Discussion

The model results show that a major failure of a nuclear reactor sited in Turkey could be a disaster for Turkey and many countries in the region. The modelling results indicate that Turkey and the countries of the middle East would be at greatest risk from a release of radioactivity from the proposed nuclear power reactors located near Akkuyu, Turkey. Countries of the middle east are nearly always at substantial risk whereas Western Europe always have a much lower risk. During the winter months Westerlies prevail taking air masses from Southern Turkey to Cyprus, Syria, Israel, Lebanon, Iran, Iraq, Saudia Arabia and the gulf states, Uzbekistan and Kazakhstan. During the summer months the NE trade winds dominate with air masses travelling from Southern Turkey towards the middle East and North Africa including countries such as Syria, Israel, Lebanon, Jordan, Egypt and Libya, Saudi Arabia and the gulf states.

It should be noted that at all times during the year a release of radioactive gas is highly likely to impact countries other than Turkey. Turkey is of course at greatest risk throughout the year. This study employed one year of meteorological data derived from ECMWF by Trenberth (1992) for the year 1993. The conclusions are therefore dependent on this data set. It is clear however that the 1993 data set does not represent an unusual wind flow pattern. It is in good agreement with the long term average wind patterns (Trenberth 1992 ). Further investigations with each available year of meteorological data from 1980-1995 would help refine these estimates.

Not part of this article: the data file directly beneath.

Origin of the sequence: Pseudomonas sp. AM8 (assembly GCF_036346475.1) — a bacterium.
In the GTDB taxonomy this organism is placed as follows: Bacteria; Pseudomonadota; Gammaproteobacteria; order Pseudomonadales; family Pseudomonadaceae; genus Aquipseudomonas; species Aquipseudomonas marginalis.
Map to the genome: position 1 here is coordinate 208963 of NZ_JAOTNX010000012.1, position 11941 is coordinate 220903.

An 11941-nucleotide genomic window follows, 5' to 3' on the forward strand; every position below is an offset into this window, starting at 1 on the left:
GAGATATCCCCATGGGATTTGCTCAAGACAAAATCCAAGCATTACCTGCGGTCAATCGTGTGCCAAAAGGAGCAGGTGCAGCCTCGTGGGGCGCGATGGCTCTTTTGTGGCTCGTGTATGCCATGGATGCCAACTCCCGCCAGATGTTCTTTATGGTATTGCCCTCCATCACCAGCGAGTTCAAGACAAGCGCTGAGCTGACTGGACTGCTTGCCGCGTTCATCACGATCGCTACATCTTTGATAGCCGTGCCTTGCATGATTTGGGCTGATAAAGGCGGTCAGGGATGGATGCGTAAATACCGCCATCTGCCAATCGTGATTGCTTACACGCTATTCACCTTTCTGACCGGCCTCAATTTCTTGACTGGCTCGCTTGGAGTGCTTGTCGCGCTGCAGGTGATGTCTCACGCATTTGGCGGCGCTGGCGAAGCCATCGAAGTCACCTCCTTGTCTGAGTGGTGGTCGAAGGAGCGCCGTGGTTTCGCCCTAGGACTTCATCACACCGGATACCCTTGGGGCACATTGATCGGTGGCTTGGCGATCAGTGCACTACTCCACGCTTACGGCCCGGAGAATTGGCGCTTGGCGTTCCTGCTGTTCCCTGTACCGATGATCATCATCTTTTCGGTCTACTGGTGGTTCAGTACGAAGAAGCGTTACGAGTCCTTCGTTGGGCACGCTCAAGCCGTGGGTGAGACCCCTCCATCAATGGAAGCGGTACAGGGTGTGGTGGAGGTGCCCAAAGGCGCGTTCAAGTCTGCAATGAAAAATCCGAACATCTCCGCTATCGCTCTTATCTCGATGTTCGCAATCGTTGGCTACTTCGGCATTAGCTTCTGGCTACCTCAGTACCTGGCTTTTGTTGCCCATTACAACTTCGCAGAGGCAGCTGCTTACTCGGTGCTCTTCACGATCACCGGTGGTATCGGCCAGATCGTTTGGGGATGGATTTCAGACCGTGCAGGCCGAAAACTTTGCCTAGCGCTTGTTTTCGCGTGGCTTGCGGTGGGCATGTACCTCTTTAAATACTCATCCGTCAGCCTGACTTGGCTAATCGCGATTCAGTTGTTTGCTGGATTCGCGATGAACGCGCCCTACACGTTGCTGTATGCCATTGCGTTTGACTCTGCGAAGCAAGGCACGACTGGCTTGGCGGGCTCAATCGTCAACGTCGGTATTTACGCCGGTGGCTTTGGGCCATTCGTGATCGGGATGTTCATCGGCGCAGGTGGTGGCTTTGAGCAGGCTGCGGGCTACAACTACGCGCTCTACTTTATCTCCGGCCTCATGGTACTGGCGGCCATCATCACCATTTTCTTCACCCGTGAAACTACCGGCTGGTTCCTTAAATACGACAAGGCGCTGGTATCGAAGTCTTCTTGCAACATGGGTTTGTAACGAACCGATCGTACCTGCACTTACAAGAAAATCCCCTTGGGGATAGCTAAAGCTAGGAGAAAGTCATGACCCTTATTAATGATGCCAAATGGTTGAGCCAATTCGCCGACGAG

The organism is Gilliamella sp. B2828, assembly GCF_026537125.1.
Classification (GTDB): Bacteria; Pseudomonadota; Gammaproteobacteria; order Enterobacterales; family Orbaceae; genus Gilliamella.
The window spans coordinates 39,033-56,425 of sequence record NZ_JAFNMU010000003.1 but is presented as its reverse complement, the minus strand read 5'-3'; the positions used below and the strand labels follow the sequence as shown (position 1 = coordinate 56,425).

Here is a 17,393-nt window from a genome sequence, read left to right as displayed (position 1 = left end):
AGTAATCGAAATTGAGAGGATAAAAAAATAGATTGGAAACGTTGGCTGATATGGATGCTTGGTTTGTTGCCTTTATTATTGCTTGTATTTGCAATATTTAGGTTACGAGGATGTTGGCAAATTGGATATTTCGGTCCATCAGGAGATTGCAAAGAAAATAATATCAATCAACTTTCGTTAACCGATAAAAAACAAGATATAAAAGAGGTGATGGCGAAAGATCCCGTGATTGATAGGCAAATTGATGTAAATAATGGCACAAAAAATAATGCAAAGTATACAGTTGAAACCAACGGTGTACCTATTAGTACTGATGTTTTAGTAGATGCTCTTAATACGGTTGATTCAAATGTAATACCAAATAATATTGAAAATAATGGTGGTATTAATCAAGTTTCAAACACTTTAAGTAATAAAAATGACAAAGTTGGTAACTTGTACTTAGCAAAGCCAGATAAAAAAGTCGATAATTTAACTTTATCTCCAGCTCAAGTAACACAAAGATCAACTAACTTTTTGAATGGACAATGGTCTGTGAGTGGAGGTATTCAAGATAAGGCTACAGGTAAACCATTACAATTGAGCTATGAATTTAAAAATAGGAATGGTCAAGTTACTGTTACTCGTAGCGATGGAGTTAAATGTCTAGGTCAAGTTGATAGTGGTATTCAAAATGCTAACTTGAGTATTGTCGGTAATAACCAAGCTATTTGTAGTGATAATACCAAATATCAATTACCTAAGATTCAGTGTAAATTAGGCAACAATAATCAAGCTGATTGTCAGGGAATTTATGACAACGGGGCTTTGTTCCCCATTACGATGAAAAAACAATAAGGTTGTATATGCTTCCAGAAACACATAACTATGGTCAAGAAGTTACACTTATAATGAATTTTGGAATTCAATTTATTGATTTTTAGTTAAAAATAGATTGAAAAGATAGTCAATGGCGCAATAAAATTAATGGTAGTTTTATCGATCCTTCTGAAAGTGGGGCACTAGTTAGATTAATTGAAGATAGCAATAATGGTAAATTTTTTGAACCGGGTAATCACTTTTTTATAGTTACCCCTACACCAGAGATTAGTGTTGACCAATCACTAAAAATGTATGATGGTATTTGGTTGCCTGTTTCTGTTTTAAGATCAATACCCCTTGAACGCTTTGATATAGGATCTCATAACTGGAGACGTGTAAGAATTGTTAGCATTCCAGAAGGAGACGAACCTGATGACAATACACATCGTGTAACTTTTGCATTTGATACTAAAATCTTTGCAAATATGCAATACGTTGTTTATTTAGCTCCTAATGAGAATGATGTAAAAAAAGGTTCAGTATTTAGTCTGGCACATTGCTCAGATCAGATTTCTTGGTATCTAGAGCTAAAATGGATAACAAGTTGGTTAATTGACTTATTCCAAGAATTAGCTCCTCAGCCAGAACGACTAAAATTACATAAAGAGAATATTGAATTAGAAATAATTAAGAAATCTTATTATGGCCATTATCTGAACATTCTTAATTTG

Again, without prior knowledge of the nature of an actual release, and the prevailing meteorological conditions at the time, the results presented here can only be considered to represent the most likely conditions and not what may take place during an actual release. To facilitate an early warning of the arrival of radioactive fallout a high resolution regional meteorological forecasting and chemistry model would need to be developed if reliable estimates of the dispersion of a cloud of radioactive gas are to be obtained.

The risk analysis demonstrates that the siting of nuclear power reactors is a potential hazard for the entire region, not just Turkey. Countries in the Middle East, the former USSR and Africa, should be consulted with regard to the potential siting and operation of nuclear power reactors in Turkey. Clearly alternative energy sources should be explored.

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